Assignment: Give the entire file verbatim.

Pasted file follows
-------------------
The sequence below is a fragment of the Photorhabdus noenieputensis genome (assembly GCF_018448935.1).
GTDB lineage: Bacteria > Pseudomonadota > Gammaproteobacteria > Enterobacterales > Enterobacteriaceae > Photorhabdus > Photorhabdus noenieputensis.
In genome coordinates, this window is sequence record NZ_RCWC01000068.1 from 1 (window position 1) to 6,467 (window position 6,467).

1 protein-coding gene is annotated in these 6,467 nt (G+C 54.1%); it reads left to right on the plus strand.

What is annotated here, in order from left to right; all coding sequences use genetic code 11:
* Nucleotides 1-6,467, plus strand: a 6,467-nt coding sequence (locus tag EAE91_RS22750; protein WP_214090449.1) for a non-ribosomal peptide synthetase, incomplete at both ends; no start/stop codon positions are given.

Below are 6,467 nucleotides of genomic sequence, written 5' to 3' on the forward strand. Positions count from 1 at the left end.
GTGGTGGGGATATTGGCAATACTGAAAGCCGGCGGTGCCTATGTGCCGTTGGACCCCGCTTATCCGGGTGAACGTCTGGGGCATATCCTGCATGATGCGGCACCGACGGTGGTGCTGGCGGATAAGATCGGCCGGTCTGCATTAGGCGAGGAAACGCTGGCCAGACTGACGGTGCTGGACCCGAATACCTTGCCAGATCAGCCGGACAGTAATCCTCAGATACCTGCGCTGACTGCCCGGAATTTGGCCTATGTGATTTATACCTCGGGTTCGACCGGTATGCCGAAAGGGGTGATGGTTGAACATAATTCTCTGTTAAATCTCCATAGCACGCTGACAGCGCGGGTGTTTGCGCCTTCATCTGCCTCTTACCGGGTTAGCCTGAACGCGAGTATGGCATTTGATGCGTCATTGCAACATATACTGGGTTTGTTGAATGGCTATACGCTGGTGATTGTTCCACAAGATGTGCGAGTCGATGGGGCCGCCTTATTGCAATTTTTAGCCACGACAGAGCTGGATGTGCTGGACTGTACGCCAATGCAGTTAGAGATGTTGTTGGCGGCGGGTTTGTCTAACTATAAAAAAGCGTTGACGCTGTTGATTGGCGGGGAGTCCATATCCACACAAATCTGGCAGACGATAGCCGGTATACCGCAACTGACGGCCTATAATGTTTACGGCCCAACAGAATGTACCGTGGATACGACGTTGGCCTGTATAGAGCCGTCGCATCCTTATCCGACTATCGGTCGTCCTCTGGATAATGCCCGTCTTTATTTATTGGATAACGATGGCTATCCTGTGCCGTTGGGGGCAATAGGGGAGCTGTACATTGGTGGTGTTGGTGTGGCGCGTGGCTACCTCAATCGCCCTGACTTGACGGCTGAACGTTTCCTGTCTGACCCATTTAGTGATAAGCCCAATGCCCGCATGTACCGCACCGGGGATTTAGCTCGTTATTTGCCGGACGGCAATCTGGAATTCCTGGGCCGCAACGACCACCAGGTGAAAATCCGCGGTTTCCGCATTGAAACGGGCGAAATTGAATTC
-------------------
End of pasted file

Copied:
The sequence below is a fragment of the Photorhabdus noenieputensis genome (assembly GCF_018448935.1).
GTDB lineage: Bacteria > Pseudomonadota > Gammaproteobacteria > Enterobacterales > Enterobacteriaceae > Photorhabdus > Photorhabdus noenieputensis.
In genome coordinates, this window is sequence record NZ_RCWC01000068.1 from 1 (window position 1) to 6,467 (window position 6,467).

1 protein-coding gene is annotated in these 6,467 nt (G+C 54.1%); it reads left to right on the plus strand.

What is annotated here, in order from left to right; all coding sequences use genetic code 11:
* Nucleotides 1-6,467, plus strand: a 6,467-nt coding sequence (locus tag EAE91_RS22750; protein WP_214090449.1) for a non-ribosomal peptide synthetase, incomplete at both ends; no start/stop codon positions are given.

Below are 6,467 nucleotides of genomic sequence, written 5' to 3' on the forward strand. Positions count from 1 at the left end.
GTGGTGGGGATATTGGCAATACTGAAAGCCGGCGGTGCCTATGTGCCGTTGGACCCCGCTTATCCGGGTGAACGTCTGGGGCATATCCTGCATGATGCGGCACCGACGGTGGTGCTGGCGGATAAGATCGGCCGGTCTGCATTAGGCGAGGAAACGCTGGCCAGACTGACGGTGCTGGACCCGAATACCTTGCCAGATCAGCCGGACAGTAATCCTCAGATACCTGCGCTGACTGCCCGGAATTTGGCCTATGTGATTTATACCTCGGGTTCGACCGGTATGCCGAAAGGGGTGATGGTTGAACATAATTCTCTGTTAAATCTCCATAGCACGCTGACAGCGCGGGTGTTTGCGCCTTCATCTGCCTCTTACCGGGTTAGCCTGAACGCGAGTATGGCATTTGATGCGTCATTGCAACATATACTGGGTTTGTTGAATGGCTATACGCTGGTGATTGTTCCACAAGATGTGCGAGTCGATGGGGCCGCCTTATTGCAATTTTTAGCCACGACAGAGCTGGATGTGCTGGACTGTACGCCAATGCAGTTAGAGATGTTGTTGGCGGCGGGTTTGTCTAACTATAAAAAAGCGTTGACGCTGTTGATTGGCGGGGAGTCCATATCCACACAAATCTGGCAGACGATAGCCGGTATACCGCAACTGACGGCCTATAATGTTTACGGCCCAACAGAATGTACCGTGGATACGACGTTGGCCTGTATAGAGCCGTCGCATCCTTATCCGACTATCGGTCGTCCTCTGGATAATGCCCGTCTTTATTTATTGGATAACGATGGCTATCCTGTGCCGTTGGGGGCAATAGGGGAGCTGTACATTGGTGGTGTTGGTGTGGCGCGTGGCTACCTCAATCGCCCTGACTTGACGGCTGAACGTTTCCTGTCTGACCCATTTAGTGATAAGCCCAATGCCCGCATGTACCGCACCGGGGATTTAGCTCGTTATTTGCCGGACGGCAATCTGGAATTCCTGGGCCGCAACGACCACCAGGTGAAAATCCGCGGTTTCCGCATTGAAACGGGCGAAATTGAATTC